Purchasing a lifetime annuity is perceived as being low risk,because it is secure. So long as the annuity provider (normally an insurance company) is financially strong,then one can be certain of receiving a specified level of income for the remainder of one’s life. However an annuity is not risk free. Statistically,somebody retiring today at the age of 65 can expect to live for another 20 to 25 years. It is predicted that in 30 years time life expectancy will be closer to 40 years after retirement.
One only has to look back over the last 20 to 30 years,to see how personal and financial circumstances can change. If they have changed in the past,they may well change in future.
The risk of purchasing an annuity is being locked into an income stream which does not make sufficient provision for changing circumstances.
Drawing income from the fund,overcomes the problem of having insufficient flexibility. It is possible to defer decisions about whether to make provision for inflation,or a widow(er) benefit,until there is more certainty as to whether this would be required.
Unlike an annuity where the risk of you living too long is borne by the insurance company (because it will carry on paying your income however long you live), by drawing income from the fund you are effectively taking on that risk personally. The fact that you can’t rely on other annuitants in the annuity pool to subsidise you is known in the actuarial profession as mortality drag, and to negate this drag you have to achieve at least a minimum level of growth on your fund – known as a critical yield – in order just to stand still.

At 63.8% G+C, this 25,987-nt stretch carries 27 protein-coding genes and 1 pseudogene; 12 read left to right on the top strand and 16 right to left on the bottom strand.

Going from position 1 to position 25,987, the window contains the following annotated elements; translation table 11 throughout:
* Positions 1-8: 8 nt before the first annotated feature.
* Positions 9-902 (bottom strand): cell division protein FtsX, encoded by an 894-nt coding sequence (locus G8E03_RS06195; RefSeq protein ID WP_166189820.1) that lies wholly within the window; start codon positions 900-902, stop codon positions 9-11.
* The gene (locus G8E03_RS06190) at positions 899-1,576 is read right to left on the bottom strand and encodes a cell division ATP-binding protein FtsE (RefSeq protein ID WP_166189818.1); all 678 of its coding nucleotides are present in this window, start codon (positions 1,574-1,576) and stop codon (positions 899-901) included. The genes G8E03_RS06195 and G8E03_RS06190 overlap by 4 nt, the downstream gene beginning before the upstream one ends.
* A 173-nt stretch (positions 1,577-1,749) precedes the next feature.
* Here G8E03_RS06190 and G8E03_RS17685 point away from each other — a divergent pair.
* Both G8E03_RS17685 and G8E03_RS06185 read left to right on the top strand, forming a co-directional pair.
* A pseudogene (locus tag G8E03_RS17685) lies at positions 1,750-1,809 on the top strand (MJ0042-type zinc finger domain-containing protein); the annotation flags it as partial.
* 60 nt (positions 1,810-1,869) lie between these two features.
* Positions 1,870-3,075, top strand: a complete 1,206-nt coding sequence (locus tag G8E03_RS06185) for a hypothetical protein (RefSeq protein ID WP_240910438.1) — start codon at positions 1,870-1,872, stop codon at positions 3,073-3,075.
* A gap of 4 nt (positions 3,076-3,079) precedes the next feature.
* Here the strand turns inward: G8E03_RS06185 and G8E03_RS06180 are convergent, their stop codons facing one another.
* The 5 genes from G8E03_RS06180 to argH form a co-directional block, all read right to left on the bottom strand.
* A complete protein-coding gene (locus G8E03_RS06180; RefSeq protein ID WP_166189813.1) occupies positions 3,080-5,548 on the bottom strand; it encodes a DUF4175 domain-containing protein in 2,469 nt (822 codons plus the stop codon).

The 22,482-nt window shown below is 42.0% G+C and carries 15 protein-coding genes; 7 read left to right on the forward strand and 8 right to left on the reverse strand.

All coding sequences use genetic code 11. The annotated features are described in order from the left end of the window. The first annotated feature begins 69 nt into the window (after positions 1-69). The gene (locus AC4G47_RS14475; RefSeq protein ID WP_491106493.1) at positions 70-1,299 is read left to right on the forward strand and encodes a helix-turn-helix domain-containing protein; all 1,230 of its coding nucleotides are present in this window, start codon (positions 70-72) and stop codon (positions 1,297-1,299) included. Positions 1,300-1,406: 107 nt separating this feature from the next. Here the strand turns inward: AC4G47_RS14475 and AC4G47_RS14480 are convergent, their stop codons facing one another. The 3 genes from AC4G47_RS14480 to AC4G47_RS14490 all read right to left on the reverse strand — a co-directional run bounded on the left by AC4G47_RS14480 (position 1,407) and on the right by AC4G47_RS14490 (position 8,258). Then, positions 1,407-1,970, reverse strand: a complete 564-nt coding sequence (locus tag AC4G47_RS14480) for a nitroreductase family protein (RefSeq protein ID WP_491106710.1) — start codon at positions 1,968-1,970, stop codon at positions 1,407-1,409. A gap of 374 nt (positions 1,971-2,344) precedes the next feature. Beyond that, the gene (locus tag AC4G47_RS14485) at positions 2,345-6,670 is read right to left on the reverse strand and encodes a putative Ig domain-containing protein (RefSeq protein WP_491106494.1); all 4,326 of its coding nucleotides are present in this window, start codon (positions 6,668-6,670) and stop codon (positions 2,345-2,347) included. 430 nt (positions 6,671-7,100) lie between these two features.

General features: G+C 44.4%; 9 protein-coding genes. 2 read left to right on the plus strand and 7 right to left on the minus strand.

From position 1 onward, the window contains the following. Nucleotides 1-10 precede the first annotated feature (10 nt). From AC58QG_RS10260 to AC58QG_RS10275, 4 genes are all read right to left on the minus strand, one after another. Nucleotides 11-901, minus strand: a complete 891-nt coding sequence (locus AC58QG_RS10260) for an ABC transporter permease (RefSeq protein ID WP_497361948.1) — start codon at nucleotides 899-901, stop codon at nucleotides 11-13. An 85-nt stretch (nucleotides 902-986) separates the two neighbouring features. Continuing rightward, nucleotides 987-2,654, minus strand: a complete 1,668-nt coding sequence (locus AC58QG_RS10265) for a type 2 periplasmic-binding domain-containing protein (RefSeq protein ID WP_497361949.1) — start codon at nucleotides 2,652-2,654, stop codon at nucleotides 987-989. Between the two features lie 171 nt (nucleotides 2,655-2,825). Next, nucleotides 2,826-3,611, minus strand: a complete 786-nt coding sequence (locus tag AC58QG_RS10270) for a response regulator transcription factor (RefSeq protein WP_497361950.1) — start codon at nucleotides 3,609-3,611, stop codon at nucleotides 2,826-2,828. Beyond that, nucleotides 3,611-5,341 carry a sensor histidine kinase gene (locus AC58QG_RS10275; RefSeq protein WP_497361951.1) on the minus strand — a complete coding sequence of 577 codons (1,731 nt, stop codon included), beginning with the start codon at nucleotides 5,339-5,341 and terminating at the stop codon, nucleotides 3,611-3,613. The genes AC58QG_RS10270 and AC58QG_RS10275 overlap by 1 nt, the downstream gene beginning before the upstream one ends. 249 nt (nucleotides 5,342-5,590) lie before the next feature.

All of this is perfectly achievable and in many circumstances, opting for unsecured income enables the investment risk to be balanced against the inflexibility of an annuity.
THE 3rd WAY
The so-called pension simplification rules which took effect last year introduced a number of changes to the ways in which pensions generally may now be dealt with. Pension providers have recently started to recognise some of the opportunities afforded by the new rules, and we now have – what we believe to be – a realistic alternative to the previously polarised choices.
This “middle way” takes advantage of the fact that it is now possible to buy annuities which need not last for the whole of your life. These new short-term annuities will generally last for 5 years, have a guaranteed value at the end of the term and also provide attractive “money-back” guarantees should you die before the end of the term.
We think it can be argued that there is a place for short term annuities in at least two circumstances:
First, where the natural tendency would be to purchase a lifetime annuity. By purchasing a short term annuity, one can defer decisions about inflation and widow(er) provision for a little longer, and also hope to benefit from improving annuity rates through age or health.
Secondly, where the inclination would be to opt for income drawdown, but there is still some concern about investment risk, a short term annuity may be considered for part of the pension fund in order to reduce risk and increase security.
There is no right answer to this conundrum and it is important to remember that the right solution would be to combine all three options.
There is no obligation to choose one option at the exclusion of the others and we could see circumstances where it would be most appropriate to use part of a pension fund to purchase a lifetime annuity, another part to purchase a short term annuity while leaving the balance invested to provide supplementary income as it is needed.
It is certainly the case that the new pension simplification rules have in some cases provided a great deal more flexibility.
As Financial Planners and Wealth Managers, we are ideally placed to work out the best combination of the various options. These notes have scratched the surface of what can be a complex area. If there is any aspect which is of interest please do not hesitate to get in touch.
If you would like to know more about how we as Financial Advisers can help you with your Pensions and overall Retirement Planning then visit the Retirement Planning section of our website: Retirement Planning or send us email at: firstname.lastname@example.org